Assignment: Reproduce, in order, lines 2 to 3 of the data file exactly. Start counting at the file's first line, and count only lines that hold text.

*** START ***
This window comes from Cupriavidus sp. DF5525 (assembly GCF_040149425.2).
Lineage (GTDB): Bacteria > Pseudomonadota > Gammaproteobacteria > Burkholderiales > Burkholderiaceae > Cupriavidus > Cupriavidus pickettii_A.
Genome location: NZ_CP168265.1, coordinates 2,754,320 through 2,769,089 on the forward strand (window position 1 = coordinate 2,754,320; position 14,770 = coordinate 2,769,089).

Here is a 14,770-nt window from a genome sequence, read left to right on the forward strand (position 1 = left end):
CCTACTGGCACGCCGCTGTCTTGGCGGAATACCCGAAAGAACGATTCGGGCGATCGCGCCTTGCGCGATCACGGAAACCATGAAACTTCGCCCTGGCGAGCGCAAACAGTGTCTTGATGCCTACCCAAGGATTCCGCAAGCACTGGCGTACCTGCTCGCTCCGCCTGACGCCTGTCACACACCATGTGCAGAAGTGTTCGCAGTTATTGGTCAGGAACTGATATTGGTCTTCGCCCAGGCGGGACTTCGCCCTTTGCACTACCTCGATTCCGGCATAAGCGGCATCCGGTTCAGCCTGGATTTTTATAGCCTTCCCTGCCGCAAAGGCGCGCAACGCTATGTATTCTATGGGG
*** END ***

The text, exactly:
Lineage (GTDB): Bacteria > Pseudomonadota > Gammaproteobacteria > Burkholderiales > Burkholderiaceae > Cupriavidus > Cupriavidus pickettii_A.
Genome location: NZ_CP168265.1, coordinates 2,754,320 through 2,769,089 on the forward strand (window position 1 = coordinate 2,754,320; position 14,770 = coordinate 2,769,089).